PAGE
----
“Aren’t you being a little dramatic?” asks my PTA friend Molly while we sip shandys at a friend’s birthday party, after I explain why we flip-flopped. I actually can’t remember a conversation I’ve had with a fellow parent over the past year that didn’t involve the words “travel,” “soccer” and “hate.” I’m not the only person bringing this up.
At the Shore, another friend mentions that she and her old college roommate have been having weekly pro-and-con travel soccer deliberations for six months. My old colleague Brooke has a two-year-old daughter and is already worried about what she’s going to do. She herself was in travel soccer, and “I was gone all the time. Do I tell her no because I don’t feel like losing my weekends driving all over the state?” Another pal, Sylvia, has a son who’s barely one: “I don’t know what this even is and I already fear it.”
A year ago, I didn’t know what it was, either. Way back when I was a third-grader, there was “nothing like this,” my mother assures me. I remember kids in my high school playing on outside-of-school leagues in the winter, or at least I assumed they did, because why else would they wear indoor soccer shoes all … the … time? But with the push to make sure your kids are ah-may-zing at something (or eight things), club teams started to grow. Now, they’ve taken over the landscape, like Wawas. This fall, the Lower Merion Soccer Club (because there is, of course, a Lower Merion Soccer Club) is fielding 49 travel teams for kids up to age 15. Forty-nine.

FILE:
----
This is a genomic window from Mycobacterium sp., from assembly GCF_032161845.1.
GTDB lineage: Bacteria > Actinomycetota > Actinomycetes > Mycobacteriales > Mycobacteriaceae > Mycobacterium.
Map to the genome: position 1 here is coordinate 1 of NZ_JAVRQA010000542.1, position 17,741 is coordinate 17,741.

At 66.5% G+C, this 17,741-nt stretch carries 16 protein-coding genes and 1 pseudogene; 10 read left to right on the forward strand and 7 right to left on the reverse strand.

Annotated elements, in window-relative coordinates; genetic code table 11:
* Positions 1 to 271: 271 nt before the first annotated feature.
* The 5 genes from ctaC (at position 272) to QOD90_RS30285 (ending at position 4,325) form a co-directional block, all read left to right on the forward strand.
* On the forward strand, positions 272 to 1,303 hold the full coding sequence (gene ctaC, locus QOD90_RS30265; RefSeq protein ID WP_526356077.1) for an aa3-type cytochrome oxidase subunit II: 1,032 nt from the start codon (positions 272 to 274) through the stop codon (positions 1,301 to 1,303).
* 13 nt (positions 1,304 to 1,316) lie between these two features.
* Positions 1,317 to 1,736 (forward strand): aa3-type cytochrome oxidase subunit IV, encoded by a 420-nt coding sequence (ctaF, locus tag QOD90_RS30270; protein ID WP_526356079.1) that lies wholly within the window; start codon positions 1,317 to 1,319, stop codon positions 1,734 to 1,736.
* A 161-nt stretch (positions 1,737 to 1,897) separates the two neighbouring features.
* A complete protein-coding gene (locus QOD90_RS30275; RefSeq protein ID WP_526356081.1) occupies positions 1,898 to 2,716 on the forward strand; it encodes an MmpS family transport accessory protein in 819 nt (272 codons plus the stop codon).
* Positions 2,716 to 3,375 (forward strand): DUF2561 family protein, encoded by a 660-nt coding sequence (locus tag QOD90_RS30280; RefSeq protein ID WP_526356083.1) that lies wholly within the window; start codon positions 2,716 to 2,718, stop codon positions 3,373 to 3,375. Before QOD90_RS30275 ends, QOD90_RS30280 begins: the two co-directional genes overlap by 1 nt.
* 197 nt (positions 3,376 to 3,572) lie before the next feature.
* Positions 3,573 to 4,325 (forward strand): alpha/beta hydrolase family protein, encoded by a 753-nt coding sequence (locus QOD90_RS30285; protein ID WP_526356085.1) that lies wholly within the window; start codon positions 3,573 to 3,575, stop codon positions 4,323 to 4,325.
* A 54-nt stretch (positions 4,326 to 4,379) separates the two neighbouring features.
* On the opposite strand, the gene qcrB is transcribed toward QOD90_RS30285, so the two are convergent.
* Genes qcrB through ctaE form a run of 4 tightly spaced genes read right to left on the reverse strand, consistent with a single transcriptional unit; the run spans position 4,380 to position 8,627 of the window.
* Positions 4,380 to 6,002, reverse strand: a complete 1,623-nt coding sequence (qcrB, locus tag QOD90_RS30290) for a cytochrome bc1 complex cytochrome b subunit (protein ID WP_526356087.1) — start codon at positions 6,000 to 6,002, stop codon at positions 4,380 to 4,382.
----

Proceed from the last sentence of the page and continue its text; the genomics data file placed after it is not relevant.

And the truth is that PTA Molly has been obsessing, too, fretting that skipping travel might cheat her third-grader out of lettering in high school. But she’s decided not to sign him up. Because she asked him if he wanted to play travel. And he said, “No.” (“Thank God,” she says.) I wonder to myself if her “dramatic” remark contains a little dose of Oh no! Should I make him do it anyway? Am I enabling the ruin of his life? I realize immediately that, no, her subtext is more along the lines of You are a total psycho. “These kids are eight,” she adds, pausing between the words as if my ability to comprehend obvious facts has suddenly come into question.
Molly isn’t the only one who thinks that deciding to “do travel,” which seems to be the proper terminology, means I must be losing it.
“Getting a dog, getting a second job and having a fourth child would be less of a commitment,” advises Anne.